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How has Shakespeare used key speeches to show Macbeth’s flawed and changing character? Is it possible to class him as a villain or a hero?

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How has Shakespeare used key speeches to show Macbeth's flawed and changing character? Is it possible to class him as a villain or a hero? Targets: 1. Character: To show insight into the play and its characters. In particular, to show that you can analyse the motivation of a character. 2. Historical Context: To show insight into the beliefs of the time and how they affected the way that characters were viewed by an Elizabethan audience. 3. Language: To show understanding of how language can be used by a playwright to reveal a character and create a mood. Macbeth is a character in the play that turns from a hero to a villain. He is seen as a hero as he is winning battles for Scotland. He is then seen as a villain later in the play as firstly he murders the king, then he finds it easy to get others he dislikes murdered. The definition of a villain is a person who is evil and does offensive things including murdering. The definition of a hero is a man who has done courageous actions. Also, it can mean that you are the main character in a play or a novel. At the start of the play, Macbeth fits both of these descriptions. This play is made a tragedy as the main character, Macbeth, turns from good to evil and kills the king. Also because he gets murdered himself at the end. As this is a play to be seen on stage, the soliloquies are essential. This is because if the character is imaging things, the audience cannot see, and would probably not understand what is going on. This is why the character has to say them out aloud. In a film, for example, you would not need to do that because of the special effects you can do with the cameras. In a novel, the author would put the speech in speech marks and then write 'he thought.' ...read more.


(Lines 7-8) He uses 'we' instead of 'I' in the speech. This suggests that may be he is referring to Lady Macbeth as well as himself. This could also show that, as he is including Lady Macbeth, he must be under a lot of pressure from her. She could be the one who gives him the last little push to commit the murder. The audience would feel that Macbeth is weak as he cannot control himself and is giving in to his wife's commands. Macbeth realises that after going through his reasons for the murder, that his only real reason is "vaulting ambition" which will make him jump too far and fall on the other side. His ambition is more likely to do him bad instead of good. In Act 2 Scene 1, Macbeth is not talking to himself, but to a dagger, which he is hallucinating. This shows that he has changed in his personality as well as in his mind. He imagines that the dagger is leading him towards Duncan's room; "Is this a dagger which I see before me, the handle toward my hand?" (Lines 33-34) The first sentence of this soliloquy and Macbeth is already asking questions. He goes on to ask another question; "Or art thou but a dagger of the mind, a false creation, proceeding from the heat-oppressed brain?" (Lines 37-39) Macbeth can again be seen as inquisitive but also confused as he was in Act 1 Scene 3. But he has changed from then, as he is aware that he is under stress and that he is possibly talking to an invisible object. The audience would feel sorry for Macbeth as they can see he is under pressure from the witches' prophecy, his wife persuading him and his own state of mind. The audience of that time would probably see it as a flaw as even though witchcraft was greatly practised, everyone knew that it was evil and only caused trouble. ...read more.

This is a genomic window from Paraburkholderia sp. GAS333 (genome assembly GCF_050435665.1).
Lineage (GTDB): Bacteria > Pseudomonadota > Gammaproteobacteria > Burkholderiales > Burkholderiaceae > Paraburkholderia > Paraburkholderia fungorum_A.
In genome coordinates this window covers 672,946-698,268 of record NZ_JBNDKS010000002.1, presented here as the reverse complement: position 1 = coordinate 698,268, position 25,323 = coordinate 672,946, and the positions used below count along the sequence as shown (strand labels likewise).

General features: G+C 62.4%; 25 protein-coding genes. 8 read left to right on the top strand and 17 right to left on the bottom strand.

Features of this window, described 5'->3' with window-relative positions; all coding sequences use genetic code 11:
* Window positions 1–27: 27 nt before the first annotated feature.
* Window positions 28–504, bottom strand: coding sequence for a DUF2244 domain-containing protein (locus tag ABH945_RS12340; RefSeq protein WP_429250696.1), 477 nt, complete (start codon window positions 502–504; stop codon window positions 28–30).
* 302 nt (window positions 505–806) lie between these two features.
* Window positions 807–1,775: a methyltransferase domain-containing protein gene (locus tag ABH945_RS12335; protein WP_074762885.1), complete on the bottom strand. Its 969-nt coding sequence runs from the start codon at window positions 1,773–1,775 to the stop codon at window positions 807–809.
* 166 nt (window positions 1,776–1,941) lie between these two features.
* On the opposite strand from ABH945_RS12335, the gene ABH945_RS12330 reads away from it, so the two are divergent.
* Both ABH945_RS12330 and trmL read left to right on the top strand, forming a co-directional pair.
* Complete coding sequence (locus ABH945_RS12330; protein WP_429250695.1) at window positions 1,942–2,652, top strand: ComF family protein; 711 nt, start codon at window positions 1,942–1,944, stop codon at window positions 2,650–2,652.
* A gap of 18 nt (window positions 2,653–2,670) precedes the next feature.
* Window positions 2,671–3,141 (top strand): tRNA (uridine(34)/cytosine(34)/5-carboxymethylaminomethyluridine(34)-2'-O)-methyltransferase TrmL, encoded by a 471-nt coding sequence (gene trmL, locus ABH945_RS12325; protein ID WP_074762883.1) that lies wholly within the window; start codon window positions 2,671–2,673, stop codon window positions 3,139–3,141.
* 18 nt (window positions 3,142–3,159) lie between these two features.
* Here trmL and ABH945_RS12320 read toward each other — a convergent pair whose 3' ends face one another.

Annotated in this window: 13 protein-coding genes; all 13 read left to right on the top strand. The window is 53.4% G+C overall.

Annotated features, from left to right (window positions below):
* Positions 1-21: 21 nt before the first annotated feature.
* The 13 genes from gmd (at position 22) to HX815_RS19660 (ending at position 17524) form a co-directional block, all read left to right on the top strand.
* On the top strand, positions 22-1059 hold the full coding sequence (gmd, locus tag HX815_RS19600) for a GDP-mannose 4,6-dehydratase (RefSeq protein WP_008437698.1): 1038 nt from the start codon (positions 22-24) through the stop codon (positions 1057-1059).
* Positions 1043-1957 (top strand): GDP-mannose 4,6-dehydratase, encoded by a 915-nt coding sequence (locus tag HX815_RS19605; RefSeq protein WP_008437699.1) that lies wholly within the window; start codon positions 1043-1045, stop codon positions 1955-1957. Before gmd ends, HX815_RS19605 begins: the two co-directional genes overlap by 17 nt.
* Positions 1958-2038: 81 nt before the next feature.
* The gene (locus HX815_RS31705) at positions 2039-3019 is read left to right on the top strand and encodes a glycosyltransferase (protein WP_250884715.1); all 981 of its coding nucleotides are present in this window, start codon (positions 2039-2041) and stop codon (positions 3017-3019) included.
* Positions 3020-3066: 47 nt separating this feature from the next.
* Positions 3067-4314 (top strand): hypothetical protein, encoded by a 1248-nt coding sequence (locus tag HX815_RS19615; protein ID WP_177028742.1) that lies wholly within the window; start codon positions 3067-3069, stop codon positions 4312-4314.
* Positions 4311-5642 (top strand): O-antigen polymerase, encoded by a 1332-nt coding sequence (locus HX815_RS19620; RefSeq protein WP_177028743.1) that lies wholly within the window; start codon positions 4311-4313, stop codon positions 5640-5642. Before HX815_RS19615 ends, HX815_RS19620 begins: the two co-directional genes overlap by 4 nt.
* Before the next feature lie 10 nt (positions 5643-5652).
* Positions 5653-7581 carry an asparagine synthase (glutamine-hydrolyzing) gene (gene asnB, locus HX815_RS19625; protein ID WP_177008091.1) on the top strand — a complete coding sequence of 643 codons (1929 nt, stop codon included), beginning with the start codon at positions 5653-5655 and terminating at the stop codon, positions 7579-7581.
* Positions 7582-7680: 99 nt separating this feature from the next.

Macbeth can be seen flawed as early as Act 1 Scene 3 as he is afraid and asking himself questions but has no answers. This can also make Macbeth inquisitive but he becomes agitated and cannot stay calm. The audience goes through different feelings for Macbeth as firstly they feel sympathy for him because he is confused and fearful at the beginning. They then progress to feel less sorry for him as he allows the witches' predictions to over rule his mind by the end of Act 2. Also because Macbeth kills King Duncan and then goes on to kill his closest and loyal friend, Banquo. The audience hardly feels any sympathy for Macbeth by the end of the play as they have seen how easy he finds it to murder and do evil instead of becoming an admirable and trustworthy king like Duncan was. I feel that Shakespeare has been quite successful in creating a character that changes from being a hero to being a villain. He used different lengths of sentences, alliteration and commonly used personification to describe Macbeth changing. Different tones are used throughout the play to show this as well. I think that Macbeth can no longer be called a hero by the end of Act 2 as he has killed the King so he can become king instead of Duncan's son. His main turning point into a villain, I would say is when Macbeth hallucinates a dagger in Act 2 Scene 1, pointing to the king's room. I think the witches', Lady Macbeth and his own mind has caused Macbeth to change. The witches' gave him the first idea by giving the predictions that he would become King. Lady Macbeth, I think, is the main cause for Macbeth's downfall as she pressurises him to go ahead with the murder and helps him to blame the guards. When Lady Macbeth dies, Macbeth just gives up and this is when we can definitely see that Macbeth is flawed and can be classed as a villain. Sofia Tahir. ...read more.

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